I remember a conversation from many years ago in my first writing group about whether or not writing could be taught. Some people thought no, that writing alone in all the fields of human endeavour, was somehow special and the ability was innate, Gods-given. The best you could do was encourage, but teaching, darling, was simply not possible.
As a journeyman writer still wet behind the ears I soaked this up. Was it true? I had my doubts. Later I realised this was nonsense. Everything other human activity can be, and is taught, from acting to zoology. Writing is not that special, nor that precious. The conversation moved on to whether writing was art or craft.
Over time this question has interested me probably far more than it reasonably should.
In paraphrase, the great French poet Paul Valéry wrote that a work of art is never finished, merely abandoned. You can read the full quote in French and translation here, including his reasoning for why he thinks that is.
From my own experiences, and listening to other writers, that’s pretty much true for novels. There’s either not enough time because of a deadline, or you’ve drafted it so many times you’re tired of it. So there we have it – writing is art.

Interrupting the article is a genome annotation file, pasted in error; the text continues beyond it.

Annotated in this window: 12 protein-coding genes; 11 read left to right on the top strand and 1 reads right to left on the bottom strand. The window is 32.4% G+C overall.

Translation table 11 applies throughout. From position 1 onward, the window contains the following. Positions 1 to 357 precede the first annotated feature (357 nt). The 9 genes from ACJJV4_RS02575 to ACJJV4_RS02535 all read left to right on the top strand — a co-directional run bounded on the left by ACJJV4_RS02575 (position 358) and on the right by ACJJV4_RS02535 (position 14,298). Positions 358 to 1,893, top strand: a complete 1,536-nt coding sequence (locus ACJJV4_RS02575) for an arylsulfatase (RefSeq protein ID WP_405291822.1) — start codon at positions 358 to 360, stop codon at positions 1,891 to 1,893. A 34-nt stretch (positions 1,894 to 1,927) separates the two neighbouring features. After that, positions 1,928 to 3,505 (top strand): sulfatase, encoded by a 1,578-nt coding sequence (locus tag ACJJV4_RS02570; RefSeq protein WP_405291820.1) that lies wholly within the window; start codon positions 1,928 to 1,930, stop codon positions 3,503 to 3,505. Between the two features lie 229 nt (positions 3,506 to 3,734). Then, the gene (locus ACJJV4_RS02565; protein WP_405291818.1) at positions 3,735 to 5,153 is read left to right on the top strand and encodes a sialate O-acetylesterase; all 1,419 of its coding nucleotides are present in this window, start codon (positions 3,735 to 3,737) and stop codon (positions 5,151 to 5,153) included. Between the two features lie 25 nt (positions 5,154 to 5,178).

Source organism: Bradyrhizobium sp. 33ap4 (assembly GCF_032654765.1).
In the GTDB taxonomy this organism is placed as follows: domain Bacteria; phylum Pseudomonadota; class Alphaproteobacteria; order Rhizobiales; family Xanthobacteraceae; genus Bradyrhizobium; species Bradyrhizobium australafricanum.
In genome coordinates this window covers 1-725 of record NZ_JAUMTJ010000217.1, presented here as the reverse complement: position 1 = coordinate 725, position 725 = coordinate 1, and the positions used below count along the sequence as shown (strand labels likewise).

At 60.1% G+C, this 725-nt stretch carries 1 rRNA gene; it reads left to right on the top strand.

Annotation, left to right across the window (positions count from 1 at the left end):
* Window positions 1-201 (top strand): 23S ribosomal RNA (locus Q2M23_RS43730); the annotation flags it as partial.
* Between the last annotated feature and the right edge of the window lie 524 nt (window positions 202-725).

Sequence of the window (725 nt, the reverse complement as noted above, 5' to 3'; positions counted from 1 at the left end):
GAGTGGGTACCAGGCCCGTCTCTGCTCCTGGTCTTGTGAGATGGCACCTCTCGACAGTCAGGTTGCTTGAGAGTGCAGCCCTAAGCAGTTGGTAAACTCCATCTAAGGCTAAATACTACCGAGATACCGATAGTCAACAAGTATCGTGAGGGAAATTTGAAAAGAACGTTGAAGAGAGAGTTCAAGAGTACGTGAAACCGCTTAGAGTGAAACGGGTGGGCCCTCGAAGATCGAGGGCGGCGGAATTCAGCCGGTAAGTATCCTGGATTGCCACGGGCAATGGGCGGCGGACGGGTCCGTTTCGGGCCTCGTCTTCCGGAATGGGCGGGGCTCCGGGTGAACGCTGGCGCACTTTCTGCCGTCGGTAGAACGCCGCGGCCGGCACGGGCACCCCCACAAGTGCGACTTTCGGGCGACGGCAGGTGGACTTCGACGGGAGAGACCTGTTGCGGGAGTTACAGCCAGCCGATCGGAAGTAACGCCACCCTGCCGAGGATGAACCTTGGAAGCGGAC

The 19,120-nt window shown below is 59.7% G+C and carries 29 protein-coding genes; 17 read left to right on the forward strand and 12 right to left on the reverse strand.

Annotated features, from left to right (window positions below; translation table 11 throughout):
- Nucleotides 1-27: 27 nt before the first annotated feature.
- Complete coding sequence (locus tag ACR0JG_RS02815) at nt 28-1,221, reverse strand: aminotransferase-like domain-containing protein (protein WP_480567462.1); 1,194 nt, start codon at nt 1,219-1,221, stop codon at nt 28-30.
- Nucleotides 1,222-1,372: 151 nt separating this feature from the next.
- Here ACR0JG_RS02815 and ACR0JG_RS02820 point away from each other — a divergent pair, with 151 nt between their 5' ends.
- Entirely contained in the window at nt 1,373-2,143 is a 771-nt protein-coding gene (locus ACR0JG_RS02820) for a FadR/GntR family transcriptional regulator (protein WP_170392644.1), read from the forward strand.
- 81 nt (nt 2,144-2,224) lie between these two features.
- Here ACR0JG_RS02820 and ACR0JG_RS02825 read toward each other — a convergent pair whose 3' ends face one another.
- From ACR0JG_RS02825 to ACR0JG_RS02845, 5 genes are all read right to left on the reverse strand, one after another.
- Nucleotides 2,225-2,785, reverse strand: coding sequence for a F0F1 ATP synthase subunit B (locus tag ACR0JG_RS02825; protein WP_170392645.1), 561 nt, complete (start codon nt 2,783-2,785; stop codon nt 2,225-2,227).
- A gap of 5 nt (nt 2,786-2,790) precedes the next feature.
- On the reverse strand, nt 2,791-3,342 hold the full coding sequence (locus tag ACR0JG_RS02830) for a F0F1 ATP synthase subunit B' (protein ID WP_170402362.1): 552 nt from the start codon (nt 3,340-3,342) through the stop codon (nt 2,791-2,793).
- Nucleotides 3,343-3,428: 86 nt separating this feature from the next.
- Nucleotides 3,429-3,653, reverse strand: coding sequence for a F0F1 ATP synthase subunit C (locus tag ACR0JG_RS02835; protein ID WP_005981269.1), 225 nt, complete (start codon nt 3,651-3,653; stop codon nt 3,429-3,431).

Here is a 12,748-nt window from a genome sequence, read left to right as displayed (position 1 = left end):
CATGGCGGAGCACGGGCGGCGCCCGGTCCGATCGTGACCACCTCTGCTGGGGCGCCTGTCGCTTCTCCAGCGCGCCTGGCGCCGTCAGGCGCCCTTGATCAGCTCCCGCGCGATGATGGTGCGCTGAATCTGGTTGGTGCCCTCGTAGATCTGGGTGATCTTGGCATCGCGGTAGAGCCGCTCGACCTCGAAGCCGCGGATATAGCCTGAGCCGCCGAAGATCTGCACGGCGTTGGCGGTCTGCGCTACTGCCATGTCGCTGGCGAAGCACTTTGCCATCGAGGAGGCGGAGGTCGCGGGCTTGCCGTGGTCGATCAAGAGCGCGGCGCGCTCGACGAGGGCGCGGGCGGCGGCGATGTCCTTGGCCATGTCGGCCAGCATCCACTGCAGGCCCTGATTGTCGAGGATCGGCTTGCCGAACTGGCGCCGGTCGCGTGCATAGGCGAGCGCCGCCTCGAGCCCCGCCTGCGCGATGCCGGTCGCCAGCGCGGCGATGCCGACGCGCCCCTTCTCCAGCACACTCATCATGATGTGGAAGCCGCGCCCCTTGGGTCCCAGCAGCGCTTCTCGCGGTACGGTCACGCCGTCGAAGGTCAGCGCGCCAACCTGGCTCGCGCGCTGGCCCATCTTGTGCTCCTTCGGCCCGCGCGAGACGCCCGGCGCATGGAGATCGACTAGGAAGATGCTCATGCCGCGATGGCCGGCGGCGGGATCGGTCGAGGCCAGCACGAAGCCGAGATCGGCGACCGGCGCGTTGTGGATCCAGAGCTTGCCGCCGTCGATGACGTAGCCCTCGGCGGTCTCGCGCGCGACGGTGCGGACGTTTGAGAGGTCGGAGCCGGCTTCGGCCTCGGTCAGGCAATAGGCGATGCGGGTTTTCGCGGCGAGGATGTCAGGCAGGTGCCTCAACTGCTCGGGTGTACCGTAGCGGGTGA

Except there’s a craft to writing too, the developed skills in use of language, tension, characterisation, agency, and all the other tools in a writer’s toolbox. Skills that one hopes will never stop being refined and improved in breadth and depth. And of course we change too.
The other thing I can’t seem to leave alone is leather craft. Is this a craft? The name implies as much but I’ve seen work that has amazed me with its artistry. With its origins in the working classes isn’t this classification as much a social construct as anything?
I have a theory: The difference between Art and Craft is that craft can be finished.
When I write a novel, given time and inclination I could redraft it forever, but if I make a leather belt when it is made it is done, finished, and there is nothing more that could be done to make it more the thing that it already is. In fact doing more would risk ruining it.
Except the learning of the craft never ends. Skills improve, the links between mind and eye and hand strengthen, new tools and techniques are discovered or learned. There’s an art to all this after all.
I still like my theory, but I think what it really shows is art and craft are two hands working together, inspiration and application. If I cook a meal, that is a piece of craft, once it’s done it is done, but the learning (and believe me in this realm I have much to learn) never ends.
So is writing an art or a craft? It’s both, obviously, just like everything we do. And yes, it can be taught. And learned. But what about reading, a lone and possibly snarky voice calls? Reading? Don’t get me started.
(A slightly different version of this was originally posted in the Milford SF Writers blog in February, 2020.)